Friday, September 25, 2009

Jack and the Beanstalk

"Ah! You don't know what these beans are," said the man. "If you plant them overnight, by morning they grow right up to the sky."

Stranger Offering to Trade Beans for Jack’s Cow

The story of the hapless Jack and his adventures with the bean seeds is familiar to us all. Jack and his mother needed a quick solution to their food shortage problem and decided to sell the cow. This is something like the U.S. consumer needing a quick replacement for fossil fuel and deciding to sell their corn for gas. Could we too run across a miraculous seed and find salvation in giant plants before we starve?

The good folks at Mendel Biotechnologies (private) think they are on the right track to do just that. Only their seeds for giant plants are grounded more in scientific method than magic. Mendel is an early stage developer of plant gene technologies for food and energy crops. The company got its start developing improved gene traits for food crops and has licensed certain of its technology to Monsanto Company (MON: NYSE). Monsanto is about three years away from introducing a new, drought resistant corn plant using Mendel’s gene traits.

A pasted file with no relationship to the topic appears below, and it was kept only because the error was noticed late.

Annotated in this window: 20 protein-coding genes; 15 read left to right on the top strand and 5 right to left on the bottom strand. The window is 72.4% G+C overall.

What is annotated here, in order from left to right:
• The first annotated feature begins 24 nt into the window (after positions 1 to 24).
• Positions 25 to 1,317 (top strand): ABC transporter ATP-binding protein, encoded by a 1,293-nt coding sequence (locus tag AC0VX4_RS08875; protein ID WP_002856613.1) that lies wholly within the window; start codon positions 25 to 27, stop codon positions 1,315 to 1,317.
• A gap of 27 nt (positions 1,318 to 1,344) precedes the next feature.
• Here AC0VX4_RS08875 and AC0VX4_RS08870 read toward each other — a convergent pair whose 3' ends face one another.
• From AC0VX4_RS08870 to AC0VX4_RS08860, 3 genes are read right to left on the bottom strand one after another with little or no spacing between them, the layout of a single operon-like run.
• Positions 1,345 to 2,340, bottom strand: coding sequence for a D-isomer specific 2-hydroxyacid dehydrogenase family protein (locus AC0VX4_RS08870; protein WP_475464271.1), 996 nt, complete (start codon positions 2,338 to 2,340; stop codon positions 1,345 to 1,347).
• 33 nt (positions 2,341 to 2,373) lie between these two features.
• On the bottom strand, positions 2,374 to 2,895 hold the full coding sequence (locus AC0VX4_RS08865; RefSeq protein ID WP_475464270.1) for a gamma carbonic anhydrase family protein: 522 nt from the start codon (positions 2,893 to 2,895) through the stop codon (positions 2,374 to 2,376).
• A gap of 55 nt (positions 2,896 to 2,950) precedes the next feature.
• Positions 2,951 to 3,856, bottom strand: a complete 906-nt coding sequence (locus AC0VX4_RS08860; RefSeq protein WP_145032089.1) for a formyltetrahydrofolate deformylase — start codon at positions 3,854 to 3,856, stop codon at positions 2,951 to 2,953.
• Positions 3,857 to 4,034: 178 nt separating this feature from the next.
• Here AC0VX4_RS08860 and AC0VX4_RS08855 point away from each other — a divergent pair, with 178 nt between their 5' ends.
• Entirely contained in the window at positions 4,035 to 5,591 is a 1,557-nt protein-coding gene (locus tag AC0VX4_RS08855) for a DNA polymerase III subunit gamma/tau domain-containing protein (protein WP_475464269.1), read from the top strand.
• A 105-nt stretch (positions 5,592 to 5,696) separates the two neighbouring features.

As exciting as super corn might be, Mendel’s more recent foray into the renewable energy field is even more interesting. The company has hung out its shingle to help biofuel producers find energy crops with high biomass yields, low input needs, and sustainable cropping requirements. Mendel’s early work has focused on miscanthus plant sometimes called elephant grass.

Found commonly in Asia and popular in Japan for landscaping, the miscanthus is already a promising feedstock plant that upstages even the widely touted jatropha in terms of energy yield. Unfortunately, Jack could not just throw a few seeds on the ground and find a huge miscanthus the next morning. It is a perennial and propogation is a challenge. This is where Mendel’s scientists come in. Mendel has already partnered with BP (BP: NYSE) working on improving the miscanthus seed, but is free to work with any other refiner or producer that wants its own “giant beanstalk.”

Investors might be disappointed to learn that Mendel has completed a series of private placements that has put plenty of cash on the balance sheet. Management appears confident cash resources are adequate to support operations and scientific pursuits until the company starts receiving royalty revenue. First payments are likely to come from the Monsanto license for corn gene traits. Bookmark Mendel Biotechnologies and watch for an initial public offering at some point as the venture capital firms with major holdings look to monetize their investments.

Neither the author of the Small Cap Strategist web log, Crystal Equity Research nor its affiliates have a beneficial interest in the companies mentioned herein.

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